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Clin Cancer Res. 2013 Dec 15;19(24):6967-75. doi: 10.1158/1078-0432.CCR-12-1818. Epub 2013 Oct 28.

Comprehensive biomarker analysis and final efficacy results of sorafenib in the BATTLE trial.

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Authors' Affiliations: Departments of Thoracic/Head and Neck Medical Oncology, Biostatistics and Applied Mathematics, Translational Molecular Pathology, Diagnostic Imaging, Diagnostic Radiology, and Bioinformatics and Computational Biology; Division of Cancer Medicine, The University of Texas MD Anderson Cancer Center, Houston; The Hamon Center for Therapeutic Oncology Research and Departments of Internal Medicine and Pharmacology, The University of Texas Southwestern Medical Center, Dallas, Texas; Solid Tumor Oncology and Investigational Therapeutics, Levine Cancer Institute, Charlotte, North Carolina; Medical Oncology, Yale Cancer Center, New Haven, Connecticut; Division of Medical Oncology, University of Ottawa, Ottawa, Ontario; Department of Oncology and Diagnostic Sciences, University of Maryland Dental School, Baltimore, Maryland; UC San Diego Moores Cancer Center, La Jolla, California; and Centre de Recherche en Cancérologie de Lyon, UMR INSERM 1052-CNRS 5286, Centre Léon Bérard, Lyon, France.



To report the clinical efficacy of sorafenib and to evaluate biomarkers associated with sorafenib clinical benefit in the BATTLE (Biomarker-Integrated Approaches of Targeted Therapy for Lung Cancer Elimination) program.


Patients with previously treated non-small cell lung cancer (NSCLC) received sorafenib until progression or unacceptable toxicity. Eight-week disease control rate (DCR), progression-free survival (PFS), and overall survival (OS) were assessed. Prespecified biomarkers included K-RAS, EGFR, and B-RAF mutations, and EGFR gene copy number. Gene expression profiles from NSCLC cell lines and patient tumor biopsies with wild-type EGFR were used to develop a sorafenib sensitivity signature (SSS).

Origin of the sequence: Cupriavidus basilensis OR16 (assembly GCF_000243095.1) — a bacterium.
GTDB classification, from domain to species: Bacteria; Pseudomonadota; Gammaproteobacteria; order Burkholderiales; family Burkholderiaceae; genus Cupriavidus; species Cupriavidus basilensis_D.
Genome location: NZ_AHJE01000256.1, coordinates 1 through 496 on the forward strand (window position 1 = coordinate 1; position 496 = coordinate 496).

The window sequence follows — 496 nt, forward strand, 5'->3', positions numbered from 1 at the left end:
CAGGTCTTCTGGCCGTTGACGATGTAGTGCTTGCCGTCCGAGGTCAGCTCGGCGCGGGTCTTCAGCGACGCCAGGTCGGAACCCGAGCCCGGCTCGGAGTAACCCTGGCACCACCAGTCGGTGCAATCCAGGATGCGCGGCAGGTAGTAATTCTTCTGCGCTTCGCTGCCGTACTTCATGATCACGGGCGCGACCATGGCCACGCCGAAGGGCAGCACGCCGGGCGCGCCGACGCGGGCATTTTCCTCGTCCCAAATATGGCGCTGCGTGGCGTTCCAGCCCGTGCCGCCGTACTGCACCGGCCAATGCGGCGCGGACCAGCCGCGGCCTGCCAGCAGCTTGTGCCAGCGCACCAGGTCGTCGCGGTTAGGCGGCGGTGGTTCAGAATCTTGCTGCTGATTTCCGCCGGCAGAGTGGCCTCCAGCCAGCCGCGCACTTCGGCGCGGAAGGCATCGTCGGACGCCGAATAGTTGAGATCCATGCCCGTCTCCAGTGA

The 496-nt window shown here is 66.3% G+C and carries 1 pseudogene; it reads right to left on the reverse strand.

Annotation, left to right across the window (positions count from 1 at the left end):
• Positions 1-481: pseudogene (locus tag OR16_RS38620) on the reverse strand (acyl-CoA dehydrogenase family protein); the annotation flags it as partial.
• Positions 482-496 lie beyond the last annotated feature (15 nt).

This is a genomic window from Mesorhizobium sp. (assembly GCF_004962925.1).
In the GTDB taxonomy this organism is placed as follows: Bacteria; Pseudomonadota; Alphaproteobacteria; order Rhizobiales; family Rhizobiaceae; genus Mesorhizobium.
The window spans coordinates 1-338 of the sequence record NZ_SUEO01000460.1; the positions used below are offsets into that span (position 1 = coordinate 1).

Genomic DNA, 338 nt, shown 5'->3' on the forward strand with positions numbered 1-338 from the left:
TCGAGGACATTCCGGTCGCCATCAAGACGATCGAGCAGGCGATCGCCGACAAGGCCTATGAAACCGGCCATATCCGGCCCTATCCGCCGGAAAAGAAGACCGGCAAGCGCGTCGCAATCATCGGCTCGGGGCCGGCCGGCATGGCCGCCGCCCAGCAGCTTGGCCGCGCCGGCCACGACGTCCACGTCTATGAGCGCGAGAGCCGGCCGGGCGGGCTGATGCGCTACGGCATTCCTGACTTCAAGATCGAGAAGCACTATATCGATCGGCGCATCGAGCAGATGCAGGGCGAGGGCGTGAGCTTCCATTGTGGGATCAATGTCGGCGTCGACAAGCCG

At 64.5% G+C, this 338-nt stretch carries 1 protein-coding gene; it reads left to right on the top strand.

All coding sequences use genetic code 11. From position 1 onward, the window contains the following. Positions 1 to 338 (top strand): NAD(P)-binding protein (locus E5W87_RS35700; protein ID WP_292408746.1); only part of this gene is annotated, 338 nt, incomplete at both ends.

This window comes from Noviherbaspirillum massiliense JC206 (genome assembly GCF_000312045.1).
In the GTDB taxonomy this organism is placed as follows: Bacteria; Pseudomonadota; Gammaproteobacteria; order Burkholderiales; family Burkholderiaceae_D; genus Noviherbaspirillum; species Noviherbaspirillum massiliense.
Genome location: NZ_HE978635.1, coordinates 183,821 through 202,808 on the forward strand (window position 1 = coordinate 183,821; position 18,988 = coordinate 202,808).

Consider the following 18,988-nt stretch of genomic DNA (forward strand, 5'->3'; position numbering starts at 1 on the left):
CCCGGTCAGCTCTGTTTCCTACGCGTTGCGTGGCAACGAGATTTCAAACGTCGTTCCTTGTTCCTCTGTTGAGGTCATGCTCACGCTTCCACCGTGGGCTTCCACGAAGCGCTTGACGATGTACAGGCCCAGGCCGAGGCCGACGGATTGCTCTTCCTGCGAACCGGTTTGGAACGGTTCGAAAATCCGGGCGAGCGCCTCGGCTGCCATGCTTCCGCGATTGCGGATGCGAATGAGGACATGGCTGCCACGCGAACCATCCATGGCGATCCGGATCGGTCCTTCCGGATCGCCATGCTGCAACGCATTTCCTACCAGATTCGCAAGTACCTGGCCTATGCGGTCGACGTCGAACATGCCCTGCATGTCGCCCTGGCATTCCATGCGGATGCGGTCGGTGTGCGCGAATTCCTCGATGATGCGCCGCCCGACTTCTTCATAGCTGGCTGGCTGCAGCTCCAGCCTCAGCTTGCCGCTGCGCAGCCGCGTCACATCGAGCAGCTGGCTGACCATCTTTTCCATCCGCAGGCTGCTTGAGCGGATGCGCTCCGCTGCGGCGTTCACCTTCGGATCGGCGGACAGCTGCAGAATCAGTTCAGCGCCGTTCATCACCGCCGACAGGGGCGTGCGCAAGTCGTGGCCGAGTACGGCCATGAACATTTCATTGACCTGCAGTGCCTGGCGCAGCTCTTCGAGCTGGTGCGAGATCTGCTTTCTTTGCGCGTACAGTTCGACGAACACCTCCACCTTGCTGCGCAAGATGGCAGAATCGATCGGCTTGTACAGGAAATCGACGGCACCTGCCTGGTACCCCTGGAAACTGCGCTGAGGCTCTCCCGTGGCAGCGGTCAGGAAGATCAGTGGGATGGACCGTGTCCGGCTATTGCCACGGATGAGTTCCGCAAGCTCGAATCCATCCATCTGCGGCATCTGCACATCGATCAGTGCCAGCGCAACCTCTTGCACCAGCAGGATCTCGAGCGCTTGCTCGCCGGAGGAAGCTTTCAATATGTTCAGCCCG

A total of 105 patients were eligible and randomized to receive sorafenib. Among 98 patients evaluable for eight-week DCR, the observed DCR was 58.2%. The median PFS and OS were 2.83 [95% confidence interval (CI), 2.04-3.58] and 8.48 months (95% CI, 5.78-10.97), respectively. Eight-week DCR was higher in patients with wild-type EGFR than patients with EGFR mutation (P = 0.012), and in patients with EGFR gene copy number gain (FISH-positive) versus patients FISH-negative (P = 0.048). In wild-type EGFR tumors, the SSS was associated with improved PFS (median PFS 3.61 months in high SSS vs. 1.84 months in low SSS; P = 0.026) but not with eight-week DCR. Increased expression of fibroblast growth factor-1, NF-κB, and hypoxia pathways were identified potential drivers of sorafenib resistance.


Sorafenib demonstrates clinical activity in NSCLC, especially with wild-type EGFR. SSS was associated with improved PFS. These data identify subgroups that may derive clinical benefit from sorafenib and merit investigation in future trials.

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